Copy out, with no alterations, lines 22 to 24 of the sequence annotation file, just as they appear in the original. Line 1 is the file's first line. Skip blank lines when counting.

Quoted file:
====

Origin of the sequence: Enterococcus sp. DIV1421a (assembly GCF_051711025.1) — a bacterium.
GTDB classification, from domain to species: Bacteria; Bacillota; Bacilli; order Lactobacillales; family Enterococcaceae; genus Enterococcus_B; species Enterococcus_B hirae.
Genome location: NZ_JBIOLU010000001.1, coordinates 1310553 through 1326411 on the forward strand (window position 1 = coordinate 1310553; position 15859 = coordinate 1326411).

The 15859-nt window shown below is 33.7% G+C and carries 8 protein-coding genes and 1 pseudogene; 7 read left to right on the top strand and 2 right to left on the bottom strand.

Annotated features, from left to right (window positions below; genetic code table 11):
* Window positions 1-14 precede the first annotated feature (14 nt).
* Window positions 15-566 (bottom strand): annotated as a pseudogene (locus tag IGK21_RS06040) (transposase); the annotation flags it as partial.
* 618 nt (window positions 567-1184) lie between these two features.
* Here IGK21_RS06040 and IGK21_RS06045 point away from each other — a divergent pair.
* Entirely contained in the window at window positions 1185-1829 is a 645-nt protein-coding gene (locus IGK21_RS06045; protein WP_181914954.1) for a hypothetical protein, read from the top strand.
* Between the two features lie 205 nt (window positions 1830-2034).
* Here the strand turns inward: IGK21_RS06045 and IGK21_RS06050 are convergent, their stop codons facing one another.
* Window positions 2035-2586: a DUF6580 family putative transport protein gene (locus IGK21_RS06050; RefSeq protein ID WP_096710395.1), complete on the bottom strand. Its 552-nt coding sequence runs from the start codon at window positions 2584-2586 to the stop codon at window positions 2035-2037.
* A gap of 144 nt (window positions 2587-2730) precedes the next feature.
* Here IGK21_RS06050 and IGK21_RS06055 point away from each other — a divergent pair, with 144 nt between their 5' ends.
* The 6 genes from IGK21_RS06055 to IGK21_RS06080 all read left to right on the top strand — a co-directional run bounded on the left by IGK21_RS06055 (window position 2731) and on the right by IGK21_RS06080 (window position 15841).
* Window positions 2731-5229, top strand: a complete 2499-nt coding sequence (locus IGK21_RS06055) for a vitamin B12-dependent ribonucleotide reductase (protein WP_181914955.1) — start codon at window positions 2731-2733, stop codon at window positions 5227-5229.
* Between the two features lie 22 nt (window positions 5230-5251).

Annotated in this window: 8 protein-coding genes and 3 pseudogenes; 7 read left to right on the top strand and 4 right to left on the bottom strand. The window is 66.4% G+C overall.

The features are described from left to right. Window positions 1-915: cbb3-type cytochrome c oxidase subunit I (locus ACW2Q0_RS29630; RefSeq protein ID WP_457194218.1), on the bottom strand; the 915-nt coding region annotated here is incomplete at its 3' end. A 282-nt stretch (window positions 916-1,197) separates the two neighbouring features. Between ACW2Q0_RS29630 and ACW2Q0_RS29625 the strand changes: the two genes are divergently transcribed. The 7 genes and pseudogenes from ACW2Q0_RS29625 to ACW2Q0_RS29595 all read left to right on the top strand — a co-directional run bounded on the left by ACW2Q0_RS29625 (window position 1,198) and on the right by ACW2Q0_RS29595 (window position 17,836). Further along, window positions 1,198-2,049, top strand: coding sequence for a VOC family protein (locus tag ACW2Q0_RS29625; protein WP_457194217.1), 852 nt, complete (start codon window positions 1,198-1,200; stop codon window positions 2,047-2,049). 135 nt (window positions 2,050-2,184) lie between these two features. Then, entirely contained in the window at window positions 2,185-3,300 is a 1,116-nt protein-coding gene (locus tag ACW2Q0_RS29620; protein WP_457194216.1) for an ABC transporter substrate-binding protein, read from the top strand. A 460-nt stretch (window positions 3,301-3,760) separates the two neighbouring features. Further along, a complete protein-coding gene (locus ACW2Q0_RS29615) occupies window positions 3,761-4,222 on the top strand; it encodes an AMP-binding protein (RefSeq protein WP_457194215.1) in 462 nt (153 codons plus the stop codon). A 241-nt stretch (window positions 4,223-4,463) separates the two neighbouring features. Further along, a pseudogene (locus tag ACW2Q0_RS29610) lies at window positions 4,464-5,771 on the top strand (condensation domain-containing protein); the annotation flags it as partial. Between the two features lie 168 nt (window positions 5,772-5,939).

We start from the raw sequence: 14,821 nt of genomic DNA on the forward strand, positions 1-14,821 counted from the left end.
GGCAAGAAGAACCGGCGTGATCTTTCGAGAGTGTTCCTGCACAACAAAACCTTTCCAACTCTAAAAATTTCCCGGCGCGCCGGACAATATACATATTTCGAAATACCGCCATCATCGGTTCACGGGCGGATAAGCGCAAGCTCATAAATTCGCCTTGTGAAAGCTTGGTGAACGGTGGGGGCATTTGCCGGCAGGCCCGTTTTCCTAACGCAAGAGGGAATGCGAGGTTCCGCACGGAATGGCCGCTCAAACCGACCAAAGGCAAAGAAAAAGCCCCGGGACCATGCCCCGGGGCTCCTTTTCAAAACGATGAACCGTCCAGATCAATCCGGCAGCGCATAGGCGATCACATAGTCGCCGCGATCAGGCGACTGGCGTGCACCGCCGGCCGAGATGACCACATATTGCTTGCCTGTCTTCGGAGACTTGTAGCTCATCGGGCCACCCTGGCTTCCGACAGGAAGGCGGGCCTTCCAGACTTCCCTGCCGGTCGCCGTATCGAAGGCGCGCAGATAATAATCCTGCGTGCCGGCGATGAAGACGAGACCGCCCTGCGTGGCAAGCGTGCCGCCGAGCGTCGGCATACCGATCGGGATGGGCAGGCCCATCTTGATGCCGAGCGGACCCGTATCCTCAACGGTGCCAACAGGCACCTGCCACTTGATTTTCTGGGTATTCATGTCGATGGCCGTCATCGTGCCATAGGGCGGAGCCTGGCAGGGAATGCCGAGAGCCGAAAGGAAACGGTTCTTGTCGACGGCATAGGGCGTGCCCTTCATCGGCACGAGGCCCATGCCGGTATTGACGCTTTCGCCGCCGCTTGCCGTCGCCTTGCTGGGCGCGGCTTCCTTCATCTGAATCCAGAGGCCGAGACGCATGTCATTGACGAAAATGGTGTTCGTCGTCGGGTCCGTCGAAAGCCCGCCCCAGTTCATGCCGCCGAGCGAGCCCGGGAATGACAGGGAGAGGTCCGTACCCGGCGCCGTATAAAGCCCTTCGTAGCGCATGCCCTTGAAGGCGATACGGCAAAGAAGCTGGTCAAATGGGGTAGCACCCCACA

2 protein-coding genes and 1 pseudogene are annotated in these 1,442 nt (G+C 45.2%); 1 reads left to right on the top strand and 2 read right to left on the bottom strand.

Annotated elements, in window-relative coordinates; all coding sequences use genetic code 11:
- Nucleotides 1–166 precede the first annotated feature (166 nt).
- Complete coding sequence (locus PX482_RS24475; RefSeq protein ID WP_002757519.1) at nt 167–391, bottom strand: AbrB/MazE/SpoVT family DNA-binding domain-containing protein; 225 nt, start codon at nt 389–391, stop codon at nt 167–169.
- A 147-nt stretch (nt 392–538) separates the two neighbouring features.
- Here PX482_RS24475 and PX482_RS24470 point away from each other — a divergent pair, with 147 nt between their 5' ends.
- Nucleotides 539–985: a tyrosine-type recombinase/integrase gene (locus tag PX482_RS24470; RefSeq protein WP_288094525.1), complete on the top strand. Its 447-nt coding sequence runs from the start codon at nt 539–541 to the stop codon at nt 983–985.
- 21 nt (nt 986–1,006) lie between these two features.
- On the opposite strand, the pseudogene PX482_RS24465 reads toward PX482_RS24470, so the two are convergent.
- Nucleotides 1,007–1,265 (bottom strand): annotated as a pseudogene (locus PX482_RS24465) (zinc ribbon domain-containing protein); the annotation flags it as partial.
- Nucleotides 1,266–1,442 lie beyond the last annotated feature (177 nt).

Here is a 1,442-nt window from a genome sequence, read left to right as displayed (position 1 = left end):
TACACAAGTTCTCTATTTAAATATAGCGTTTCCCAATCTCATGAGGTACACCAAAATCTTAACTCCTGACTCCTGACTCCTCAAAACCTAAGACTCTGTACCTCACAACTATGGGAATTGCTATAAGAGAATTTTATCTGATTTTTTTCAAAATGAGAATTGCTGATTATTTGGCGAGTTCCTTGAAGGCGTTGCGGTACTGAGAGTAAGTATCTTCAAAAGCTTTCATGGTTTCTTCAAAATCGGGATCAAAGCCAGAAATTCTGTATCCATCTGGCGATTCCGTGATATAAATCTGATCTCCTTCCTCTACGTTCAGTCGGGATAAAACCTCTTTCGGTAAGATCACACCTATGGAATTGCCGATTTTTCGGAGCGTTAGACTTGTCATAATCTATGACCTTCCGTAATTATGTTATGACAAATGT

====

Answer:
GGCAAGAAGAACCGGCGTGATCTTTCGAGAGTGTTCCTGCACAACAAAACCTTTCCAACTCTAAAAATTTCCCGGCGCGCCGGACAATATACATATTTCGAAATACCGCCATCATCGGTTCACGGGCGGATAAGCGCAAGCTCATAAATTCGCCTTGTGAAAGCTTGGTGAACGGTGGGGGCATTTGCCGGCAGGCCCGTTTTCCTAACGCAAGAGGGAATGCGAGGTTCCGCACGGAATGGCCGCTCAAACCGACCAAAGGCAAAGAAAAAGCCCCGGGACCATGCCCCGGGGCTCCTTTTCAAAACGATGAACCGTCCAGATCAATCCGGCAGCGCATAGGCGATCACATAGTCGCCGCGATCAGGCGACTGGCGTGCACCGCCGGCCGAGATGACCACATATTGCTTGCCTGTCTTCGGAGACTTGTAGCTCATCGGGCCACCCTGGCTTCCGACAGGAAGGCGGGCCTTCCAGACTTCCCTGCCGGTCGCCGTATCGAAGGCGCGCAGATAATAATCCTGCGTGCCGGCGATGAAGACGAGACCGCCCTGCGTGGCAAGCGTGCCGCCGAGCGTCGGCATACCGATCGGGATGGGCAGGCCCATCTTGATGCCGAGCGGACCCGTATCCTCAACGGTGCCAACAGGCACCTGCCACTTGATTTTCTGGGTATTCATGTCGATGGCCGTCATCGTGCCATAGGGCGGAGCCTGGCAGGGAATGCCGAGAGCCGAAAGGAAACGGTTCTTGTCGACGGCATAGGGCGTGCCCTTCATCGGCACGAGGCCCATGCCGGTATTGACGCTTTCGCCGCCGCTTGCCGTCGCCTTGCTGGGCGCGGCTTCCTTCATCTGAATCCAGAGGCCGAGACGCATGTCATTGACGAAAATGGTGTTCGTCGTCGGGTCCGTCGAAAGCCCGCCCCAGTTCATGCCGCCGAGCGAGCCCGGGAATGACAGGGAGAGGTCCGTACCCGGCGCCGTATAAAGCCCTTCGTAGCGCATGCCCTTGAAGGCGATACGGCAAAGAAGCTGGTCAAATGGGGTAGCACCCCACA

2 protein-coding genes and 1 pseudogene are annotated in these 1,442 nt (G+C 45.2%); 1 reads left to right on the top strand and 2 read right to left on the bottom strand.

Annotated elements, in window-relative coordinates; all coding sequences use genetic code 11: